Service efficiency
Jul 11, 2024

What are the 4 principles of person-centred care?

Anna Lawrence discusses the four principles of person-centred care and the vital importance they are in delivering quality social care for individuals.

The 4 principles of person-centred care originate from a guide the Health Foundation published in 2014. They have been designed to deliver high-quality care whilst providing the best possible quality of life for those in health and social care settings.

In this article, we will take a deeper look into person-centred care as a whole, including the 4 principles, and how care management software can help care homes achieve this.

What is person centred care?

Although there is no single agreed definition of person-centred care, it refers to a person’s preferences, needs, values and lifestyles guiding their clinical decisions.

The individual is an equal partner in planning, developing and monitoring their own care, which results in a respectful and responsive way of meeting their requirements. Taking it further than sharing decisions with individuals about their care, you work together to develop a personalised solution. Person centred care is holistic and avoids paternalism as it takes the whole person into account, not just their condition or symptoms.

There is no single pathway toward person-centred care because it varies from person to person and an individual’s preferences or needs may change over time. Ultimately, it is an evolving area which solely depends on the requirements and circumstances of the person receiving care.

Examples of person-centred care

You can find examples of person-centred care in government policies across the UK. Examples of this include:

In more granular detail, examples of person-centred care within a health and social care environment can look different depending on the person’s overall capacity and condition. As a general rule of thumb, however, it’s important to practise all 4 principles to some extent. Some examples include but are not limited to:

  • Making decisions with the individual, engaging in those conversations together, ensuring the information to make these decisions is easily accessible and reaching a result you both agree on, rather than deciding this separately.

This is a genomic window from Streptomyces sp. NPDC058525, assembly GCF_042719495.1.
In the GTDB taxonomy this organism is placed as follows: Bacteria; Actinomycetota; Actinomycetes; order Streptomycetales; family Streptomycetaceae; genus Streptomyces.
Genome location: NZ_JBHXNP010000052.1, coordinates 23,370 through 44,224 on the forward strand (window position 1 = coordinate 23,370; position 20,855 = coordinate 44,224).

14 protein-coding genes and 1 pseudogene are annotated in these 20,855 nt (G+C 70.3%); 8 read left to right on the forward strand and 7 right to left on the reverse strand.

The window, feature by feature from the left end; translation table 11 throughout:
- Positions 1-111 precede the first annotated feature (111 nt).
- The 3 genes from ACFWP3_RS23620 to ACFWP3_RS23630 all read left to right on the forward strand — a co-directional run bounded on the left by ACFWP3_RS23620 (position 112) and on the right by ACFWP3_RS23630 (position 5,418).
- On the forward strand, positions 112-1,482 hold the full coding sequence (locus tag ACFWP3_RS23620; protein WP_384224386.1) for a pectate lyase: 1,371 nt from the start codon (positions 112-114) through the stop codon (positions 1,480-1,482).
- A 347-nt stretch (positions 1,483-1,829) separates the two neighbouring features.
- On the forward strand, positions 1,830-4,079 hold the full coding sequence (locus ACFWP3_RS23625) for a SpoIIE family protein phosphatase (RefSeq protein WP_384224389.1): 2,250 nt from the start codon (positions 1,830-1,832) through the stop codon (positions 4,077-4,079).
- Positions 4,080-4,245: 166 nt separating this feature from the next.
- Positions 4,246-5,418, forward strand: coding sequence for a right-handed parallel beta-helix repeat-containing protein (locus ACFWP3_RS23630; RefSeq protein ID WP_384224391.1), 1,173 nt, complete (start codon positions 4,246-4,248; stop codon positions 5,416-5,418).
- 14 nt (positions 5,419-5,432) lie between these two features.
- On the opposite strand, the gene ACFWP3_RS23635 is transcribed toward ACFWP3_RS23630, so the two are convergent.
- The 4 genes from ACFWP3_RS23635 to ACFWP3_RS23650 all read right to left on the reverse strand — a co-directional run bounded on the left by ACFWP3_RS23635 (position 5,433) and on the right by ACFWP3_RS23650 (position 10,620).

• Giving people the tools to perform everyday tasks unaided, the choice of what to have for their daily meals, and adjusting their morning and night times to when it best suits them.
  • Making sure individuals are both physically and emotionally comfortable and safe, involving friends and family where necessary and making sure communication is always clear between all parties.

Why is person-centred care important?

When it comes to the importance of person-centred care, there are significant benefits to both the individuals and the workforce.

For individuals, taking an active role in their health care can improve their overall  experience including care quality and clinical results. A person-centred approach is important for service users because:

  • They have had input on their treatment plans meaning they are more incentivised to make better lifestyle choices including sticking to their plans and taking their medicines correctly, resulting in improved health outcomes.
  • They have had input on other clinical decisions meaning they will choose treatments based on their preferences and are more likely to choose less invasive, costly treatments resulting in higher satisfaction with their care.
  • They have access to more knowledge regarding their individual care, meaning they are more confident in managing it, less anxious, and more likely to engage in positive health behaviours resulting in better clinical results.
  • They have taken responsibility for making their own decisions meaning they are more empowered and independent which results in giving them more confidence to live independently, feel happier, less reliant on health services and more fulfilled in their life.

A person-centred approach is important for the workforce because:

  • The collaboration between  care providers and  service users means their service can effectively respond to the needs of the growing number of people living with long-term conditions.
  • Tailoring treatment plans to the needs and preference of the people receiving them rather than on the convenience of providers results in better value for money.
  • The increase in engagement of positive health behaviours for individuals also results in improved staff performance, a positive work environment and overall morale to deliver effective care.

How many values are there that support person-centred care?

As mentioned above, there are 4 principles of person-centred care outlined by the Health Foundation which are:

  1. Affording people dignity, compassion & respect
  2. Offering coordinated care, support or treatment
  3. Offering personalised care, support or treatment
  4. Supporting people to recognise & develop their own strengths & abilities to enable them to live an independent & fulfilling life